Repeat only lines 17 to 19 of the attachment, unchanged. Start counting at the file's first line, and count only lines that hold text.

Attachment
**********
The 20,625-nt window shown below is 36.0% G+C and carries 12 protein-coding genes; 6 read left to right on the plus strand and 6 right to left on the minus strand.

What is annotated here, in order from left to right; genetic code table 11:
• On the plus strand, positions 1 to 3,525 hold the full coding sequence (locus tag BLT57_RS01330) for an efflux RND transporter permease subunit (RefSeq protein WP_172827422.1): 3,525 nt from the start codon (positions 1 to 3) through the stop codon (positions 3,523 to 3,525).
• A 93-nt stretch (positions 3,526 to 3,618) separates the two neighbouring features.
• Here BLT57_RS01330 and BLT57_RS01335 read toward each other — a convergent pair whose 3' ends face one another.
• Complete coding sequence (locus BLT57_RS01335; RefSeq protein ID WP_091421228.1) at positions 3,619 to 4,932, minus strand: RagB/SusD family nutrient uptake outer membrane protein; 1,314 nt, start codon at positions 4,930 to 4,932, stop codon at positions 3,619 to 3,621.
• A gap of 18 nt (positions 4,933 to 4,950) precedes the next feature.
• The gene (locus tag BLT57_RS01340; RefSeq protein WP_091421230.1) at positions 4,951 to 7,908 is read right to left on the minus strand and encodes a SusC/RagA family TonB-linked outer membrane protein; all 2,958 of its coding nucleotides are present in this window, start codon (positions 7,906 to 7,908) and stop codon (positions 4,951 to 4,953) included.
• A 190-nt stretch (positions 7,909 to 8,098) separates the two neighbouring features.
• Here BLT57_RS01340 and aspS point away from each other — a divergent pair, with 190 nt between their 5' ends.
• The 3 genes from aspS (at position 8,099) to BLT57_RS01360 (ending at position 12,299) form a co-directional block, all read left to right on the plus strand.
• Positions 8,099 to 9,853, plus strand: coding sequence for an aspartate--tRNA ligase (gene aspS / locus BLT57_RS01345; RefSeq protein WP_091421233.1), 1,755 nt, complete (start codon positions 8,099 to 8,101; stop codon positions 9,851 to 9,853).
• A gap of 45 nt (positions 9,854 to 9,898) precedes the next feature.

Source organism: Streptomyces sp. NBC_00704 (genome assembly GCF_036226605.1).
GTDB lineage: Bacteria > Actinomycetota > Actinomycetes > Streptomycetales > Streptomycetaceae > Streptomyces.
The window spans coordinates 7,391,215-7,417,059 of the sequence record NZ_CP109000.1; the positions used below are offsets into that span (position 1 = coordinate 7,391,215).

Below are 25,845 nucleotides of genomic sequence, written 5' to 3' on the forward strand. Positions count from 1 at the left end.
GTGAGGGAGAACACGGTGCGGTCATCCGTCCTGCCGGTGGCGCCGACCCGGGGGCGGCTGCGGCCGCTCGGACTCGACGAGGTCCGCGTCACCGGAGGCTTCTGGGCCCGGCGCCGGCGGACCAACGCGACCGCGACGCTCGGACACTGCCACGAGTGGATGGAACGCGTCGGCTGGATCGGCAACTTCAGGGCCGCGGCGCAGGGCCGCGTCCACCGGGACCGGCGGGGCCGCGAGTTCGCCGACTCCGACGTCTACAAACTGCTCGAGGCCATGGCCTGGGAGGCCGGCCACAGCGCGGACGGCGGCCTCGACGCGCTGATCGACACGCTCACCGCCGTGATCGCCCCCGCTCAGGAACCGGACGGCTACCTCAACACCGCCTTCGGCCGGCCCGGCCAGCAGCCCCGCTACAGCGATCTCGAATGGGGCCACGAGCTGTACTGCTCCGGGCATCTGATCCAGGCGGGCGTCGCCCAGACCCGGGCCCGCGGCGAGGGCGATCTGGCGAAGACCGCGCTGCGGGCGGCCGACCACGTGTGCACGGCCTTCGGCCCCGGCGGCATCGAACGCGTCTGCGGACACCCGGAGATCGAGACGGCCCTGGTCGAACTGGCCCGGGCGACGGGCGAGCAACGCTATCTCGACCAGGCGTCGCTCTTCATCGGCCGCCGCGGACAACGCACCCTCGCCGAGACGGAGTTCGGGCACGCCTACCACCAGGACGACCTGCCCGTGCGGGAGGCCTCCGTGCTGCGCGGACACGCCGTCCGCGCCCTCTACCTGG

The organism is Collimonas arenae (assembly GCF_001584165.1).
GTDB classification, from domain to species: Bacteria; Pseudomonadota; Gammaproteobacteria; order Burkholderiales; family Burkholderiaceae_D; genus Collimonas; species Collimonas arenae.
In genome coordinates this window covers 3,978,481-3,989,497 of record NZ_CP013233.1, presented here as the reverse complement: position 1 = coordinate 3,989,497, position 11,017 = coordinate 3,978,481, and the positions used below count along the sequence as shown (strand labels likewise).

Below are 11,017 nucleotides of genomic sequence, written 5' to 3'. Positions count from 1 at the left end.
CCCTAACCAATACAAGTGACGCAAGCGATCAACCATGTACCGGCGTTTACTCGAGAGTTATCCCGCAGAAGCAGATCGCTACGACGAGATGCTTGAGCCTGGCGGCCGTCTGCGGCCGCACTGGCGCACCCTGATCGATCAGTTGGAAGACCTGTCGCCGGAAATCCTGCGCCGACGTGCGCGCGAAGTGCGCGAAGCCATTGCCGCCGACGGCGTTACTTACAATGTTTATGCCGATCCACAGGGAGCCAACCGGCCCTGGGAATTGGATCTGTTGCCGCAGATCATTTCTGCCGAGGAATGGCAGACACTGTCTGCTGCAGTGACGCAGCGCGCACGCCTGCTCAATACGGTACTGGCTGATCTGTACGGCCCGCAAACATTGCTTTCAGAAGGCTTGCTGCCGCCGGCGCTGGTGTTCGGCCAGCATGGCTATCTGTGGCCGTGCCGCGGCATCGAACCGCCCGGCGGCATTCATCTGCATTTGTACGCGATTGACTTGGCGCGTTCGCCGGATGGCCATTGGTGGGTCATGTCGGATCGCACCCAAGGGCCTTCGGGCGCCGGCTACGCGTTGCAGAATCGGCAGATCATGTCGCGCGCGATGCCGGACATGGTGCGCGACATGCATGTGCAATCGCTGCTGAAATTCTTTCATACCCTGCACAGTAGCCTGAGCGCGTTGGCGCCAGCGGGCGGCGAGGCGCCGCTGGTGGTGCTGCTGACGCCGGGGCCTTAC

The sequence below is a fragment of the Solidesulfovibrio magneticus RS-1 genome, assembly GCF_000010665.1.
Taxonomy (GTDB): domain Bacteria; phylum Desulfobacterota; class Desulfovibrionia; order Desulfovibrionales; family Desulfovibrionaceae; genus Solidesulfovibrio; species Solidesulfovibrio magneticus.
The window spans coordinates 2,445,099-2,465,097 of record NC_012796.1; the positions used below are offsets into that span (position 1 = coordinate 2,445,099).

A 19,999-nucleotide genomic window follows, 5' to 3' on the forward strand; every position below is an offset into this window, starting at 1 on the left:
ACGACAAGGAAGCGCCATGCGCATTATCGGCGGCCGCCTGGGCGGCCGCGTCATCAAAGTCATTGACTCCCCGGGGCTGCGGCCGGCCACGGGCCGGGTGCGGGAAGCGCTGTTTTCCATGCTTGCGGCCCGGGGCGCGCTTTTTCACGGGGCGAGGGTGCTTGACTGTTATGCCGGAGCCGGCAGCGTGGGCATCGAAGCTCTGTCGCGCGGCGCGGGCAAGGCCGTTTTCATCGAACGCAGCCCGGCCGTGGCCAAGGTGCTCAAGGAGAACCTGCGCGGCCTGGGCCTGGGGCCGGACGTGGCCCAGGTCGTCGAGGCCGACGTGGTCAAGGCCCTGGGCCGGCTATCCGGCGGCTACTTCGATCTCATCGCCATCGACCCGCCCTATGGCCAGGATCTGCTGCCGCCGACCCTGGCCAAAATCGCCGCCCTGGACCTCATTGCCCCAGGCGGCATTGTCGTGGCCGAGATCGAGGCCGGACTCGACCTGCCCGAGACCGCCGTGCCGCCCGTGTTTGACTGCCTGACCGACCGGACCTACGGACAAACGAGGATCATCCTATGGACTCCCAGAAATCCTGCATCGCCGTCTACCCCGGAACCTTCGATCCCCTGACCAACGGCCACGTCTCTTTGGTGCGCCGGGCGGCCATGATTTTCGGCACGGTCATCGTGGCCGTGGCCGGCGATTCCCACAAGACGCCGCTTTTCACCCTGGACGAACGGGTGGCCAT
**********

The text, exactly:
Below are 25,845 nucleotides of genomic sequence, written 5' to 3' on the forward strand. Positions count from 1 at the left end.
GTGAGGGAGAACACGGTGCGGTCATCCGTCCTGCCGGTGGCGCCGACCCGGGGGCGGCTGCGGCCGCTCGGACTCGACGAGGTCCGCGTCACCGGAGGCTTCTGGGCCCGGCGCCGGCGGACCAACGCGACCGCGACGCTCGGACACTGCCACGAGTGGATGGAACGCGTCGGCTGGATCGGCAACTTCAGGGCCGCGGCGCAGGGCCGCGTCCACCGGGACCGGCGGGGCCGCGAGTTCGCCGACTCCGACGTCTACAAACTGCTCGAGGCCATGGCCTGGGAGGCCGGCCACAGCGCGGACGGCGGCCTCGACGCGCTGATCGACACGCTCACCGCCGTGATCGCCCCCGCTCAGGAACCGGACGGCTACCTCAACACCGCCTTCGGCCGGCCCGGCCAGCAGCCCCGCTACAGCGATCTCGAATGGGGCCACGAGCTGTACTGCTCCGGGCATCTGATCCAGGCGGGCGTCGCCCAGACCCGGGCCCGCGGCGAGGGCGATCTGGCGAAGACCGCGCTGCGGGCGGCCGACCACGTGTGCACGGCCTTCGGCCCCGGCGGCATCGAACGCGTCTGCGGACACCCGGAGATCGAGACGGCCCTGGTCGAACTGGCCCGGGCGACGGGCGAGCAACGCTATCTCGACCAGGCGTCGCTCTTCATCGGCCGCCGCGGACAACGCACCCTCGCCGAGACGGAGTTCGGGCACGCCTACCACCAGGACGACCTGCCCGTGCGGGAGGCCTCCGTGCTGCGCGGACACGCCGTCCGCGCCCTCTACCTGG

The organism is Collimonas arenae (assembly GCF_001584165.1).